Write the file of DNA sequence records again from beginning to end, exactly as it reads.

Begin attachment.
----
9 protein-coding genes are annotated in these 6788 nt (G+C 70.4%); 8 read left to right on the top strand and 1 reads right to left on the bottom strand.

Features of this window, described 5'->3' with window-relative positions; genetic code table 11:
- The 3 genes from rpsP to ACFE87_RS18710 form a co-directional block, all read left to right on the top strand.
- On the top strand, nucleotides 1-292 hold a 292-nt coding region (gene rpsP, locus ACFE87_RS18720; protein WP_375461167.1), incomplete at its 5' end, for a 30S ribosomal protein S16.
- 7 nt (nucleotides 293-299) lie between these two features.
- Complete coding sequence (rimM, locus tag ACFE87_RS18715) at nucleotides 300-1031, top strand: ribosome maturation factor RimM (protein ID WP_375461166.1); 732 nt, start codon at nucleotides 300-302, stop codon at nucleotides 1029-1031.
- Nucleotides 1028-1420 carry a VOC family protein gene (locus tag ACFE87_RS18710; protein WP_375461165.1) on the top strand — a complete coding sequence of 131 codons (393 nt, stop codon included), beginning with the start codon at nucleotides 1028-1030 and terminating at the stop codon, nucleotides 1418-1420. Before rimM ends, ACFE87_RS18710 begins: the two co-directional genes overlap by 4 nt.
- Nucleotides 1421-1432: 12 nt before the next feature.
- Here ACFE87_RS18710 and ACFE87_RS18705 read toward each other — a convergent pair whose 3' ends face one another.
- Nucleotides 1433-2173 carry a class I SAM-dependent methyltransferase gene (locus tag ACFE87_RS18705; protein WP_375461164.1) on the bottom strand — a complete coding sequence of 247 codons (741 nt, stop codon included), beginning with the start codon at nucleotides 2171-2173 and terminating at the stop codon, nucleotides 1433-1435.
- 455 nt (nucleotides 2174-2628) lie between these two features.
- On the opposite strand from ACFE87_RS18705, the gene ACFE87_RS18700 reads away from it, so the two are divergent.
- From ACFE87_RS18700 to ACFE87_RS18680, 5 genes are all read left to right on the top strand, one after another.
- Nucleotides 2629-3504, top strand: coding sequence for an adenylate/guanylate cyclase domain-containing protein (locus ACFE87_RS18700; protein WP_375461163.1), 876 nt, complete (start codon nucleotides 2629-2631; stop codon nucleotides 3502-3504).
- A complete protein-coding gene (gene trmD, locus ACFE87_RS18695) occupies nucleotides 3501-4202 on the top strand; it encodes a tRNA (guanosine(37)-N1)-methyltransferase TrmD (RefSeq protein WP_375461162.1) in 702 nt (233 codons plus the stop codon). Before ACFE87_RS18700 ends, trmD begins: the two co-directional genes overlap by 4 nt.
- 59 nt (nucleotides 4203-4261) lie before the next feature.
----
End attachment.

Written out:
9 protein-coding genes are annotated in these 6788 nt (G+C 70.4%); 8 read left to right on the top strand and 1 reads right to left on the bottom strand.

Features of this window, described 5'->3' with window-relative positions; genetic code table 11:
- The 3 genes from rpsP to ACFE87_RS18710 form a co-directional block, all read left to right on the top strand.
- On the top strand, nucleotides 1-292 hold a 292-nt coding region (gene rpsP, locus ACFE87_RS18720; protein WP_375461167.1), incomplete at its 5' end, for a 30S ribosomal protein S16.
- 7 nt (nucleotides 293-299) lie between these two features.
- Complete coding sequence (rimM, locus tag ACFE87_RS18715) at nucleotides 300-1031, top strand: ribosome maturation factor RimM (protein ID WP_375461166.1); 732 nt, start codon at nucleotides 300-302, stop codon at nucleotides 1029-1031.
- Nucleotides 1028-1420 carry a VOC family protein gene (locus tag ACFE87_RS18710; protein WP_375461165.1) on the top strand — a complete coding sequence of 131 codons (393 nt, stop codon included), beginning with the start codon at nucleotides 1028-1030 and terminating at the stop codon, nucleotides 1418-1420. Before rimM ends, ACFE87_RS18710 begins: the two co-directional genes overlap by 4 nt.
- Nucleotides 1421-1432: 12 nt before the next feature.
- Here ACFE87_RS18710 and ACFE87_RS18705 read toward each other — a convergent pair whose 3' ends face one another.
- Nucleotides 1433-2173 carry a class I SAM-dependent methyltransferase gene (locus tag ACFE87_RS18705; protein WP_375461164.1) on the bottom strand — a complete coding sequence of 247 codons (741 nt, stop codon included), beginning with the start codon at nucleotides 2171-2173 and terminating at the stop codon, nucleotides 1433-1435.
- 455 nt (nucleotides 2174-2628) lie between these two features.
- On the opposite strand from ACFE87_RS18705, the gene ACFE87_RS18700 reads away from it, so the two are divergent.
- From ACFE87_RS18700 to ACFE87_RS18680, 5 genes are all read left to right on the top strand, one after another.
- Nucleotides 2629-3504, top strand: coding sequence for an adenylate/guanylate cyclase domain-containing protein (locus ACFE87_RS18700; protein WP_375461163.1), 876 nt, complete (start codon nucleotides 2629-2631; stop codon nucleotides 3502-3504).
- A complete protein-coding gene (gene trmD, locus ACFE87_RS18695) occupies nucleotides 3501-4202 on the top strand; it encodes a tRNA (guanosine(37)-N1)-methyltransferase TrmD (RefSeq protein WP_375461162.1) in 702 nt (233 codons plus the stop codon). Before ACFE87_RS18700 ends, trmD begins: the two co-directional genes overlap by 4 nt.
- 59 nt (nucleotides 4203-4261) lie before the next feature.